Poe takes such a bid a step farther in actually having his narrator refer to Poe himself as editor in the Preface, and in closing the novel with the final "Note," presumably by the editor, Poe. Pym's expression of anxiety about his ability to write a viable novel, and about the credibility of his adventures are clearly a further attempt to fool the audience into thinking him to be real. In going to such lengths to establish the veracity of his narrator's existence, Poe seems to have followed the example of another gothic novelist who drew much from Godwin, Scottish author James Hogg. In his 1824 Private Memoirs and Confessions of a Justified Sinner, Hogg similarly took pains to distance himself from the text by having his narrator refer to "James Hogg" as an editor of the text; indeed "James Hogg" even appears as a character in the narrative towards the end of the tale. Hogg even went so far as to publish a letter in Blackwood's Edinburgh Magazine announcing particular discoveries relating to the events of the novel prior to the novel's publication, later incorporating this letter into the fabric of his novel as well.

Very much in the spirit of Godwin's narrators, Pym immediately displays a tendency towards what Godwin called "precipitation," or acting hastily and rashly, and without regard for possible consequences. Oddly, Pym's response to his near-death experience in the Ariel at the beginning of Chapter 1, and the sensational tales of mutiny, shipwreck, and cannibalism that he hears from his friend Augustus, lead him only to long the more to go to sea. One may think of Robert Walton, the narrator of Mary Shelley's Frankenstein (1818), the most famous of the products of the "Godwinian school," who as an ambitious sea captain experiences only a renewed passion for adventure from reading such sea tales as Coleridge's The Rime of the Ancient Mariner—the kind of sea tale that would make most readers hope never to set foot on a deck.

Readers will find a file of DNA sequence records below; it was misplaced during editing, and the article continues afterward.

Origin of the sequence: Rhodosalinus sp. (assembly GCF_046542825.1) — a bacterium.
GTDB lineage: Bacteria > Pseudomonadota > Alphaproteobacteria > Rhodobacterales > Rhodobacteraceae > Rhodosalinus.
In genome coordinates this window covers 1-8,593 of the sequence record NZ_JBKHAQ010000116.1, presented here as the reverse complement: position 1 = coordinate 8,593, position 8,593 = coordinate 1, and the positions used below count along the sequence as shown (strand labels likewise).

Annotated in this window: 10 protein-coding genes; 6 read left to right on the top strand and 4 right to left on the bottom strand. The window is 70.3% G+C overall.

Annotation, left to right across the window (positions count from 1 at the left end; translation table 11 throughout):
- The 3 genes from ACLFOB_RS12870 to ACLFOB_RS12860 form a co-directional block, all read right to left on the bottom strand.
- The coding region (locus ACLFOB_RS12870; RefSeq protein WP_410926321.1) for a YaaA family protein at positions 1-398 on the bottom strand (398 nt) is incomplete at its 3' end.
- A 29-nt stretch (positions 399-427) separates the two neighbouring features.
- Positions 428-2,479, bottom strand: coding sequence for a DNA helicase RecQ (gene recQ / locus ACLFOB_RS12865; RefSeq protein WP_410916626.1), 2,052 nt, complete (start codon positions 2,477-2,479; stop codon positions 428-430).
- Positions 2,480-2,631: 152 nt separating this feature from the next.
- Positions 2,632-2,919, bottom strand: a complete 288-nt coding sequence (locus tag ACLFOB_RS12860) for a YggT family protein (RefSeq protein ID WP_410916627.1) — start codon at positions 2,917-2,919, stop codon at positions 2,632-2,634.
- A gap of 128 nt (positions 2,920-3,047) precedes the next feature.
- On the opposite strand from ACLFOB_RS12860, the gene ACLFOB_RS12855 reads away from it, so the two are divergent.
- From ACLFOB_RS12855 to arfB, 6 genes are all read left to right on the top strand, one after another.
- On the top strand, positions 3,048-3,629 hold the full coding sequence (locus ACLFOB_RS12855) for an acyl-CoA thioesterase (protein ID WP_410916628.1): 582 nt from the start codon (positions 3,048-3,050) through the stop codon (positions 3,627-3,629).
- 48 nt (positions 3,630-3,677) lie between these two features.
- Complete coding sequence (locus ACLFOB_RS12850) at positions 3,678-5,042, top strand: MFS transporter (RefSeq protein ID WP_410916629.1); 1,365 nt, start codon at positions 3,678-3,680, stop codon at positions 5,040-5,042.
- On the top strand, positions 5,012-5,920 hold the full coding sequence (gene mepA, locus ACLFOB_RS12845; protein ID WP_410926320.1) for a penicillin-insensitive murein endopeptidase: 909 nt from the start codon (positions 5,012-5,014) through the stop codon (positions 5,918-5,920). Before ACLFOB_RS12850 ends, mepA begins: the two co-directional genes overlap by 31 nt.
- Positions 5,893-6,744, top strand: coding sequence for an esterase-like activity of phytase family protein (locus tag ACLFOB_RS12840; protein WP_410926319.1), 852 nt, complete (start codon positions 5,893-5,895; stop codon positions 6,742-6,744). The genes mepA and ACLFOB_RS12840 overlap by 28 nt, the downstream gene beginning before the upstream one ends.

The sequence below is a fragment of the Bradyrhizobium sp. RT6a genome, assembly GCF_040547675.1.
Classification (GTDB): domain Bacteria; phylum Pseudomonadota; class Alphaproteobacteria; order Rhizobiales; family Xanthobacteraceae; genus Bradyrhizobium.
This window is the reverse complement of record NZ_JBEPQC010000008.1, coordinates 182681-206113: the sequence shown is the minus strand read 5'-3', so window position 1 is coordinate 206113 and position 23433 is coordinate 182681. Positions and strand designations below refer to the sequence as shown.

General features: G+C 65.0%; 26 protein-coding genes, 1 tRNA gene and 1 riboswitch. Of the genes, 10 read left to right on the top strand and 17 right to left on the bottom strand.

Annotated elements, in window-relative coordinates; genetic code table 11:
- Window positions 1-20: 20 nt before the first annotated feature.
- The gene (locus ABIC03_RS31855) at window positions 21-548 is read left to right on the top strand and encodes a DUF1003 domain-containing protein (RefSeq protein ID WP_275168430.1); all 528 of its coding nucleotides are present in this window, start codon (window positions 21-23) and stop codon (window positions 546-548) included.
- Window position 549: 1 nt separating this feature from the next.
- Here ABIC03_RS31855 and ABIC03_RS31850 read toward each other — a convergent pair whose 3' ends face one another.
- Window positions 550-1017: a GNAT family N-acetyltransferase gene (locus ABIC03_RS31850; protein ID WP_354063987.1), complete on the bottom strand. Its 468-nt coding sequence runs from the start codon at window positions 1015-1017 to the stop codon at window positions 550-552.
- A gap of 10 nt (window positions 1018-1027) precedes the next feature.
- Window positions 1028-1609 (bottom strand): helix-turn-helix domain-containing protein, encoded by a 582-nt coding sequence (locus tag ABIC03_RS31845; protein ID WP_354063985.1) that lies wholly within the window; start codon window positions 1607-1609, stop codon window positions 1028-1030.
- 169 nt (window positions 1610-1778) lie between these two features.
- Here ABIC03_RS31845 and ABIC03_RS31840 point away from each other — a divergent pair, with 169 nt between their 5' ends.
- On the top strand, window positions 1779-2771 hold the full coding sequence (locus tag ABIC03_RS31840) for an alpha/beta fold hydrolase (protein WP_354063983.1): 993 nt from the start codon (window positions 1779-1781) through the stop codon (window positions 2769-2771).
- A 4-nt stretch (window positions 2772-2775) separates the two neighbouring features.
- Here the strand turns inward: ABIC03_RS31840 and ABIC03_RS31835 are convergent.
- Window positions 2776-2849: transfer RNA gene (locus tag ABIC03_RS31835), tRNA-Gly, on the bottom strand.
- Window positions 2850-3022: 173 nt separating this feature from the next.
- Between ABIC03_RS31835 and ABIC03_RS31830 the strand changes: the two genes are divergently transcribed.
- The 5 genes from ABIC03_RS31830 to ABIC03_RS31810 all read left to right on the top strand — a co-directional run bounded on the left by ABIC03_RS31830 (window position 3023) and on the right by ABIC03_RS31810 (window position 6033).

In addition to a tendency towards precipitative behavior, Godwinian narrators generally have a healthy regard for their own attributes, despite the remorse they unanimously express for their many past sins. Pym's self-assurance, particularly as he expresses it while attempting to survive on the wreck of the Grampus—"I suffered less than any of us, being much less reduced in frame, and retaining my powers of mind in a surprising degree, while the rest were completely prostrated in intellect, and seemed to be brought to a species of second childhood"13—bears a striking similarity to confident statements made by Godwinian narrators, who often confess to finding themselves physically attractive. Upon drinking his elixir of life and recapturing his youth, for example, Reginald St. Leon remarks, "I knew not how to take away my eyes from the mirror before me."14 Similarly, Casimir Fleetwood, when relating his marriage to a much younger woman, avows, "My person was pleasing, and my demeanour graceful; circumstances which had acquired me in Paris the appellation of the handsome Englishman."15

As a common convention of Gothic fiction, imprisonment, or the fear of imprisonment in running from the law, plays an important role in many of Godwin's novels. Pym's period of imprisonment as a stowaway in the hold of the Grampus and Poe's exploration of the psychological effects of being deprived of light, fresh air, clean water, and adequate nourishment strongly parallels Caleb Williams' vividly depicted incarceration in jail as well as St. Leon's 12-year imprisonment by the Spanish Inquisition. One of Godwin's chief purposes in his political novels was to expose the indecencies of the prison system in contemporary Britain. Carefully researching the state of the prisons of the day, Godwin adds footnotes to the text of Caleb Williams during the episode of Caleb's incarceration in order to make it clear that his details relating to the state of prison cells and buildings and to the care of inmates are entirely factual. In Poe's novel, Pym's period of confinement seems also to function on a deeper level, and one much more psychological in nature—representing perhaps a gestational period, or Pym's passing through a period of death in the coffin-like box to a symbolic rebirth.

Pym's dog "Tiger" plays an interesting role in this episode. Having been twice rescued from death by Tiger in the past, Pym is delighted to find that Augustus has secreted the dog on board. Poe, however, puts a chilling twist on the love between man and beast when the measure of Pym's desperation in the hold can be assessed by Tiger's turning feral from want of food and water. Interestingly, Godwin, too, portrays the intense loyalty dogs to his narrators in at least two novels; in Fleetwood, the narrator's faithful pet follows him all the way from Wales to Oxford when the narrator enrolls in the university. In St. Leon, a dog described much like Pym's "Tiger" suffers for his great love for the narrator. Like Tiger, who in the mutiny of the Grampus saves his master yet again by killing a mutineer, St. Leon's dog performs similar feats of heroism, at one point pulling a drowning boy from a river. In each of these texts, a far-fetched episode demonstrating the pure love of a dog for his master seems to be a useful tool for intensifying the emotional experience of the novel and for making the narrator a more sympathetic personality.